Then I started to think about the advantages of floating:  number one  It’s earthquake proof.  You could float this house right here in a pool underneath the house that was just a few inches bigger than the foundation of the house, and it could go  through any earthquake on record and nothing inside would be shaken or disrupted.  It would sort of boba little bit, but when you float on water you’re earthquake proof. If it’s properly protected with jetties and things, you can also be tidal wave proof.  Even though you’re floating out in the middle of the wave, if you break it up by ringing the floating structures with floating concrete jetties you can pretty much protect yourself from all kinds of natural disasters which you cannot in any earth based community.

The next reason that became obvious is that you don’t have to deal with the building authorities, who have become a major, major expense in the cost of anything structural in housing.  I would say conservatively that the bureaucracies — just their building codes — are twenty percent of the retail cost of a new home.  It’s because of all the people you have to get involved with to get permission to build what you want to build.  And the way they make you build is ridiculous in some aspects!  They’ve assumed the kind of control over the cost of things that they really have no right to assume.

The other thing is there’s no property taxes (unless you choose to negotiate something), and there’s no land cost.  So I can’t think of any good reason why we should go on cutting down trees and building highways when we cn start little model cities, like Venice, floating on the inter-coastal estuaries or waterways and leave the hammocks and the woods and the forests.

AdS:  And yet you’re still working on land-based projects?

LPB: At the moment, based on all of the available data that my brain has to work with, that’s what I’m putting out because my perception is that to make a conceptual leap with all this new technology and to leap out onto the high seas with it is possibly going to cause people to discount me altogether.  So officially I’m not advocating that we build a floating city.

AdS:  What’s the next step then?

LPB:  My next step is to work with a team to design and build and sell a land-based community that would provide all of the amenities and luxuries, and necessities that modern urban human beings have come to expect.  To satisfy their needs for entertainment, for health, for all kind of facilities, my community will utilize all of the new technologies, already proven and demonstrated over the last thirty years, which would allow us to totally disconnect  from all centralized fossil fuel, nuclear  and hydro power systems, generate our own power using the sunshine, recycle all of our own waste into many useful products, evaporate, condense and collect all of our potable water.  And to design all structures so that they are maintained, without moving parts, at comfortable temperature for human beings year round, and so that the lighting in these structures is non-electrical and non-life threatening (as in a child being shocked to death putting a bobby pin in lighting outlet).  And will not  cause a fire.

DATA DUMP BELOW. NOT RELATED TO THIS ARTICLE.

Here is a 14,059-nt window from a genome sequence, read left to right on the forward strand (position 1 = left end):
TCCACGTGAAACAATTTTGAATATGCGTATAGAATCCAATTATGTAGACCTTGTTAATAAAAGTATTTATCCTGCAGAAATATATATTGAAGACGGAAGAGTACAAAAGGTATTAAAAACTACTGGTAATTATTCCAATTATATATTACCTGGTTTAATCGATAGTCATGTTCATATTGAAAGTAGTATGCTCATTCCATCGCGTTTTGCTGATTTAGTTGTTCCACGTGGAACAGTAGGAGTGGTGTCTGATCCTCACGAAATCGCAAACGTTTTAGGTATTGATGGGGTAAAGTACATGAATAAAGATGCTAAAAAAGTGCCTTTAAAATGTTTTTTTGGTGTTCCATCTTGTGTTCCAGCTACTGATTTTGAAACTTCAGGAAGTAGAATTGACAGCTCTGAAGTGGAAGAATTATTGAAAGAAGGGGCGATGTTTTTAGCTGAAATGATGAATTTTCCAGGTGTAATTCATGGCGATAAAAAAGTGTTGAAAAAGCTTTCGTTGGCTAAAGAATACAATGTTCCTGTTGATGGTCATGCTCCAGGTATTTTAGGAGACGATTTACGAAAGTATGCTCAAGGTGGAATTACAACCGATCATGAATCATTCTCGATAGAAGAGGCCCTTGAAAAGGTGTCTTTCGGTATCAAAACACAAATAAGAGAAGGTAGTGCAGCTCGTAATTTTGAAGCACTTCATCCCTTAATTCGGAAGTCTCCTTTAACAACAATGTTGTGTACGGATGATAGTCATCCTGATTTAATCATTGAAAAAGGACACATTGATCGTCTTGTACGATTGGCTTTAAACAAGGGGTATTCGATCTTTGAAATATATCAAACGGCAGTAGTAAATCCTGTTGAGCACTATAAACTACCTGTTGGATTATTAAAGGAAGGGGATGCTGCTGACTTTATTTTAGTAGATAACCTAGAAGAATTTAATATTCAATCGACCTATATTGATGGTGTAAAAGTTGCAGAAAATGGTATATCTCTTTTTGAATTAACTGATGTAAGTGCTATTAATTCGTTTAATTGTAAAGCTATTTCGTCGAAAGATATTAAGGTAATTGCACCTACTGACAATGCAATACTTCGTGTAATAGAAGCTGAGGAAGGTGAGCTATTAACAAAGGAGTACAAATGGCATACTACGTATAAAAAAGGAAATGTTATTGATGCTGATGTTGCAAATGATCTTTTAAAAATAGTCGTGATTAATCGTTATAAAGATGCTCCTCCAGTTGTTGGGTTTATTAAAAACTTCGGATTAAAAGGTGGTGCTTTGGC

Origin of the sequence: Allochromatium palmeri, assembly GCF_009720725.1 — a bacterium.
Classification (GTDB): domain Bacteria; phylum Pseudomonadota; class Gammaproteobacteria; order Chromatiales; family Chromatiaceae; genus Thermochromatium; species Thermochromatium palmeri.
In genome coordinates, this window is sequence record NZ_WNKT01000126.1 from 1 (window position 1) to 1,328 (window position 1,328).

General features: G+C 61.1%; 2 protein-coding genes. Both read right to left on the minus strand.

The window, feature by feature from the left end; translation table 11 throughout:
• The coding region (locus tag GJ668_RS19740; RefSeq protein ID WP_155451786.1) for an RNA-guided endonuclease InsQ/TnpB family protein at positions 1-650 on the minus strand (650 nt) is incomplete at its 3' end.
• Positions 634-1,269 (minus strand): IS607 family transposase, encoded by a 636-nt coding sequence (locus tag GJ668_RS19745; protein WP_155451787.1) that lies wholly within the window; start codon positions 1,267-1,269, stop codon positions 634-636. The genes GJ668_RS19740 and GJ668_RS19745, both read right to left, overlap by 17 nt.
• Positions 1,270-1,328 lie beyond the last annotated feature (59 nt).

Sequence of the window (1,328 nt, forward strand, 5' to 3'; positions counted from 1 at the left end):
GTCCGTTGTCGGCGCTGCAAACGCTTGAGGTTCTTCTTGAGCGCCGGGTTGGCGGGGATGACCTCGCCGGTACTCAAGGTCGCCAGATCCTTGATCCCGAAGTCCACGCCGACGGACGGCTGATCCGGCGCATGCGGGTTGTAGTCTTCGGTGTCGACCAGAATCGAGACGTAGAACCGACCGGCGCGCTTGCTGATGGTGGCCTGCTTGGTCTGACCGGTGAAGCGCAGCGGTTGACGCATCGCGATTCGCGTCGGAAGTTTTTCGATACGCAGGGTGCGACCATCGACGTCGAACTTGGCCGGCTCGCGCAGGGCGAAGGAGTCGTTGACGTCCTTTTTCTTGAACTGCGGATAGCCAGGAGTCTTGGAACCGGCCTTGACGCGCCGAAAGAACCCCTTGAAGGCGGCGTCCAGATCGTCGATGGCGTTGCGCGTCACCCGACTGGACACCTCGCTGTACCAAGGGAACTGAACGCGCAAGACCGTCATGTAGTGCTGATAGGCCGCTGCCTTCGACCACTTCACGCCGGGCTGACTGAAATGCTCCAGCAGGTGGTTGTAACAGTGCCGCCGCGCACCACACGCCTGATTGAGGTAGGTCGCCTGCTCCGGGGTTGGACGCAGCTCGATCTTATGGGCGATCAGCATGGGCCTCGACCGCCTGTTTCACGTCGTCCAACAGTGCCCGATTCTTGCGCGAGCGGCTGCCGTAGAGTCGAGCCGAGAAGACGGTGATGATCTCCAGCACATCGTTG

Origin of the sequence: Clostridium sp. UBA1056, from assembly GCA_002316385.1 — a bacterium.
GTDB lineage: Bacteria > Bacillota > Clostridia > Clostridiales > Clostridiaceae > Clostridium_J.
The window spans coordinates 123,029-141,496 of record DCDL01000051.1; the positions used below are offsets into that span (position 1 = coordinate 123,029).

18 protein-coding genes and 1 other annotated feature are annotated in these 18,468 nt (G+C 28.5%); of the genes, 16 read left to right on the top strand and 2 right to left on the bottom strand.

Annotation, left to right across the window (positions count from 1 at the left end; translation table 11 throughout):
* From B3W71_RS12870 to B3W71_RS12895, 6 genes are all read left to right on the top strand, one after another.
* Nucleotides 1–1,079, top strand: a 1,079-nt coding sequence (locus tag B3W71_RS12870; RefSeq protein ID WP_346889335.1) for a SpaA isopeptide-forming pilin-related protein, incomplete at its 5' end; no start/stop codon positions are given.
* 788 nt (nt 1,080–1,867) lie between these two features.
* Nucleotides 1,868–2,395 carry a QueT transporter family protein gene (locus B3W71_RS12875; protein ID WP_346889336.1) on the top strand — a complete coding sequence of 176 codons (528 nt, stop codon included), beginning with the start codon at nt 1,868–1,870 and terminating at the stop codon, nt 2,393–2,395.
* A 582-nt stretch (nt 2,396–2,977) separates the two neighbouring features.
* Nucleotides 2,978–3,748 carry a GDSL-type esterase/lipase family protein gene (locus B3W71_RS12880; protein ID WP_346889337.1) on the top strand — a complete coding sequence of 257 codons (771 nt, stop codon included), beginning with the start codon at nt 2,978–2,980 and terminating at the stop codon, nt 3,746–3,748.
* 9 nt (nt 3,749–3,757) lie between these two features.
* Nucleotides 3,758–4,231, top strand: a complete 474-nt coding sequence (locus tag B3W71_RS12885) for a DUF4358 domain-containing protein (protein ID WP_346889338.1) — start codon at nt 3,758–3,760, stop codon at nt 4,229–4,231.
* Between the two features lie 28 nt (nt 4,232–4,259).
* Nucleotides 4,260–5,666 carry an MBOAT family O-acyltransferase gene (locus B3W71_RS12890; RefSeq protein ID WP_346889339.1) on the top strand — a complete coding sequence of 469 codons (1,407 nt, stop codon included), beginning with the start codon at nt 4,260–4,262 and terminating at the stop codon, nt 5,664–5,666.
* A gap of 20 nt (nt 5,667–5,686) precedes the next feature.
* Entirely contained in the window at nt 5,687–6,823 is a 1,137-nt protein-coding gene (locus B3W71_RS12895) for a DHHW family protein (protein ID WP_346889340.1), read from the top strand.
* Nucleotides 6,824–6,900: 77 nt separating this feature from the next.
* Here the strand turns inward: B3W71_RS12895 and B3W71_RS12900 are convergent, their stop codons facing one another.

This is practical today.  The life cycle costing required to prove the practicality of it is a mere twenty years, which happens to be the life of most real estate loans in the residential sector, and a good percentage in the commercial sector.  So it is now possible, with the will, the intention and the plans, to build a community that does approximately one hundredth of the ecological damage present communities are doing.  Because of how we are handling our waste, and where we’re getting our power and our water from, and what we’re doing with the energy once we  get it.

We’re doing stupid things with energy– absolutely stupid things!  Like creating a nuclear reaction to heat water, to create steam to drive huge turbines, to conflict magnetic fields, to generate electric power, to transport it hundreds of miles over huge power lines, and then to transform it back down into usable voltages and into the house and into the toaster oven to toast a piece of toast!

This is patently absurd, and it’s time we looked at the price we’re paying to toast our bread!  It may have looked like the best way to do it at the time, and at the time perhaps it was the only way we knew how to do it.  But certainly we know a lot more now than we did when we invented fossil fuel systems and toasters.  And we can eliminate most of the problems that are seen almost as intractable.  They really will go away very quickly once the plans are exposed to the large audience!